by Kate Payne • Photography by Jo Ann Santangelo
If you pay close attention to the world of food and those blogging about it, you’ve probably noticed how dramatically cauliflower has exploded in the grain-free community. Turns out this humble vegetable—the new kale of the special-diet scene—makes an impressive alternative for the nut and other high-protein flours used to bulk up grain-free recipes.
Cauliflower is a champion of agricultural progress—appearing in Europe after broccoli, sometime around the 16th century. The cauliflower florets found on dinner plates and in pickle jars are really a cluster of premature flower-stalk branches. Part of the cabbage family, cauliflower is rich in cell-wall pectins and hemicelluloses, which makes it an ideal candidate for adding bulk to recipes. (This same cellular structure is also why cauliflower can be coaxed into a smooth, creamy puree.) Cooking it allows its cell walls to release some of the water within. The recipe below for cauliflower “flour” calls for pressing this water out of the cells to produce a pile of cauliflower “meal”—similar in consistency to that of masa used for making tortillas.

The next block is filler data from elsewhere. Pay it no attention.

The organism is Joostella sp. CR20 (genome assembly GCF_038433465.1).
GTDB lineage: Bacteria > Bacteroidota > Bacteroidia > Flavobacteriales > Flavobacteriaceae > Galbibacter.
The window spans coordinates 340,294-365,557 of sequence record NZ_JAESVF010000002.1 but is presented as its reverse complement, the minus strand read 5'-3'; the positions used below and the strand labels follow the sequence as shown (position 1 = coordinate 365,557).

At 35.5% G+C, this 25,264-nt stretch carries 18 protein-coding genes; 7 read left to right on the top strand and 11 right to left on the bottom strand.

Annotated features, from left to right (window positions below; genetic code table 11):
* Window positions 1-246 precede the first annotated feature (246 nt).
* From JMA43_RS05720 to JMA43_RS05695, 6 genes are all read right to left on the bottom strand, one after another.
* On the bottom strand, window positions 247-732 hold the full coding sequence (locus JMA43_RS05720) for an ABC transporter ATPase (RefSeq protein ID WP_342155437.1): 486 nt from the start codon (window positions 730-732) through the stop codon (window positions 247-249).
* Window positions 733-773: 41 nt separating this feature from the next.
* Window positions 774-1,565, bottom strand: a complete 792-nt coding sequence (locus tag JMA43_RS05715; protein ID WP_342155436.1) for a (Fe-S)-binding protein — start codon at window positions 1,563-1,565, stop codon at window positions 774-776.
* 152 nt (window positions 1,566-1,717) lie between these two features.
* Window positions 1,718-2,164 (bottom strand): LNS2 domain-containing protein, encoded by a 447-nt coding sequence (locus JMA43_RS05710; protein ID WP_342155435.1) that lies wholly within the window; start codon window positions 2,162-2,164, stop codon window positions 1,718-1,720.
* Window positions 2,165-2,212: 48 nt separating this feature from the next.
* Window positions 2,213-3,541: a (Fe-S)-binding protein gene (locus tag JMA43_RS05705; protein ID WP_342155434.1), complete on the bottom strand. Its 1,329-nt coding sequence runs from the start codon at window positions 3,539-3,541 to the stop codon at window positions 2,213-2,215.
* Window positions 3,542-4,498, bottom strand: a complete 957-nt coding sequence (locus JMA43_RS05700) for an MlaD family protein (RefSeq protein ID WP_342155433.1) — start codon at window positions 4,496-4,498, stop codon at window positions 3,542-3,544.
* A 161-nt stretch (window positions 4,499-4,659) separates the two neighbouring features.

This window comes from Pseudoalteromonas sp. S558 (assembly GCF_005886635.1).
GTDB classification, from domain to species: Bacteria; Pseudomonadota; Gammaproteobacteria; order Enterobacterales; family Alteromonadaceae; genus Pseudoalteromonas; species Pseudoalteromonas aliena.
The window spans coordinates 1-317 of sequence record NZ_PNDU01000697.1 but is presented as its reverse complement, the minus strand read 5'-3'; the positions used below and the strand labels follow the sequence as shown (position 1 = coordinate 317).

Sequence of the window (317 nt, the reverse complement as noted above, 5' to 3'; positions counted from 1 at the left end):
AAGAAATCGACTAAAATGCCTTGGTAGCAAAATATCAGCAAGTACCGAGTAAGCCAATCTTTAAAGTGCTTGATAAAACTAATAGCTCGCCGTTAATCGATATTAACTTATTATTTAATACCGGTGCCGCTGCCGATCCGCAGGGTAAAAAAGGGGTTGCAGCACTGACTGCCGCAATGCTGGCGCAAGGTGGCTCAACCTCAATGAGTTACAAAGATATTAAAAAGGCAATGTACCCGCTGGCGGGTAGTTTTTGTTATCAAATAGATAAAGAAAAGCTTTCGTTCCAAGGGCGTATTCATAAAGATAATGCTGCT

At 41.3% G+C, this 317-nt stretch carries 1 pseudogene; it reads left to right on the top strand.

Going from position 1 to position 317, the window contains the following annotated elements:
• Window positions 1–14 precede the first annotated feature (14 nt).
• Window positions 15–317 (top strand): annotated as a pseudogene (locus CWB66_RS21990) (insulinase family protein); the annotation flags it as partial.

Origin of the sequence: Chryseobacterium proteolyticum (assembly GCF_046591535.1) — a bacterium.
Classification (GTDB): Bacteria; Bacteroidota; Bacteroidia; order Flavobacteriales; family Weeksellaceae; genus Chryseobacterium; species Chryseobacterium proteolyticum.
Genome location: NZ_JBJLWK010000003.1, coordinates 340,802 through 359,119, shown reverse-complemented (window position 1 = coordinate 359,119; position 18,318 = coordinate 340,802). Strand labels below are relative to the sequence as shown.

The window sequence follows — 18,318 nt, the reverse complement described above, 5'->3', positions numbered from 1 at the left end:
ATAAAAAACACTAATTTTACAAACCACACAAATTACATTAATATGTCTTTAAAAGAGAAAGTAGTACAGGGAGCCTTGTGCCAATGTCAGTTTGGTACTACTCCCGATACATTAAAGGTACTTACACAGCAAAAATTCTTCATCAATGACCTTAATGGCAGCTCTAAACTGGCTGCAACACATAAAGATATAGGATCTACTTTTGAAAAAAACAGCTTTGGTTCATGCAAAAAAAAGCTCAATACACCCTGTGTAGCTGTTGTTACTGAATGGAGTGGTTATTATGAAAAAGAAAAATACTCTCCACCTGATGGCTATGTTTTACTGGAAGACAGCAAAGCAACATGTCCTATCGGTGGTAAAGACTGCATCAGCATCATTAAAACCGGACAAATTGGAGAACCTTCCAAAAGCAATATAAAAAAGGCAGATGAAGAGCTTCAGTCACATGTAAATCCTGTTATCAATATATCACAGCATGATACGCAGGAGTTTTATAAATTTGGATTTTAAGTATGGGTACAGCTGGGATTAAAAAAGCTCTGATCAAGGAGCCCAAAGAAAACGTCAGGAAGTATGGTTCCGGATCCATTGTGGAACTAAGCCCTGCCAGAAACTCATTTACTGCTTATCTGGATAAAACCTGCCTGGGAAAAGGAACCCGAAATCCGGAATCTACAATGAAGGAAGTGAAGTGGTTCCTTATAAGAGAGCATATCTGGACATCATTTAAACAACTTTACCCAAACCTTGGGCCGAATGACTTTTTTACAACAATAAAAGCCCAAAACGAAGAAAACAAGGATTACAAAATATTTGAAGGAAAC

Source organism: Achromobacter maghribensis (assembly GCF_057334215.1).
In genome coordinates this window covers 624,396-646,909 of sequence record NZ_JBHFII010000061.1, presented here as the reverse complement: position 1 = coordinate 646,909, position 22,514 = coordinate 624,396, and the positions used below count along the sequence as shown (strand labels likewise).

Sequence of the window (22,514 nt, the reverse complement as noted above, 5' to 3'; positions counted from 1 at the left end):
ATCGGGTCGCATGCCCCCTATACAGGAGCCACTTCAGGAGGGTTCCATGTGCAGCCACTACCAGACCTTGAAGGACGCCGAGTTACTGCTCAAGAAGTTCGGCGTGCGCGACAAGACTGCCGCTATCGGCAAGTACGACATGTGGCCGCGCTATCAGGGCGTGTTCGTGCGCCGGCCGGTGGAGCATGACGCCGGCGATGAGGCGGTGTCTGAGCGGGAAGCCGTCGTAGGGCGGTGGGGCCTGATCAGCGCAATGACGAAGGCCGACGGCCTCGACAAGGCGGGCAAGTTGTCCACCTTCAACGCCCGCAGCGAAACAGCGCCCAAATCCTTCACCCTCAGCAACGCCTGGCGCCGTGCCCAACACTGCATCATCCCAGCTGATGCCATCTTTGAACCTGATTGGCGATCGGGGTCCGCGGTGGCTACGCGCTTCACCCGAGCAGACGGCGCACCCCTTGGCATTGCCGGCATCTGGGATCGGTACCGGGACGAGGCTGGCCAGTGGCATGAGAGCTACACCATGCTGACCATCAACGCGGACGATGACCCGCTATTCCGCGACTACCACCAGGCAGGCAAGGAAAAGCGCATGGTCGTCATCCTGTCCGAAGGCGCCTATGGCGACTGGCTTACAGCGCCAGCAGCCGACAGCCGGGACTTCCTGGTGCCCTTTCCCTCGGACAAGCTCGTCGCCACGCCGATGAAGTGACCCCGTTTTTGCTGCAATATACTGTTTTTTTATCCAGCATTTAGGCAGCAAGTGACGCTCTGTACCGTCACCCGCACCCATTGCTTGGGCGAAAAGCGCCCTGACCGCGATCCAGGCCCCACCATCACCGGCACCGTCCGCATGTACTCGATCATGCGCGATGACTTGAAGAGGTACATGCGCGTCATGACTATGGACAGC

There are a lot of options for adapting this recipe to meet your needs, but it’s important to choose ingredients that will help accomplish the desired texture and results. The other players in this grain-free pizza crust include cheese, egg and arrowroot starch. Cheese plays a role in creating a casein “fabric” that tightens up when the fat is baked out of it. We also have cheese to thank for the slight crispness of the crust. Egg acts as the binder, with the magic and science of custards behind it. If omitting egg is necessary, try adding 3 tablespoons of warm water to 1 tablespoon of freshly ground flaxseed meal mixed with a pinch of baking powder. Starch absorbs water and sets the structure during baking. I chose arrowroot starch because it produces a less-chewy final texture, but tapioca or even cornstarch will work well, too. In my crust experiments without starch, I found the outcome to be more like a quiche than a crust, but I encourage small-batch experimentation to find a texture that works well for the purposes of the recipe at hand.
From a practical perspective, I prefer to view this as a two-step process, since rarely during the throes of mealtime preparation do I want to do an hour of cauliflower prep, too. The first time I made this, I underestimated how long it would take to get a meal from a head of cauliflower and ended up eating dinner close to 10 p.m. Preparing the cauliflower in advance and freezing it in 1-cup portions is the way to go, and having premade cauliflower flour on hand makes this a quick and easy dinner to throw together whether pizzas, pita wraps or just open-faced flatbread creations are on the menu (or ingredients beckoning from the crisper drawer).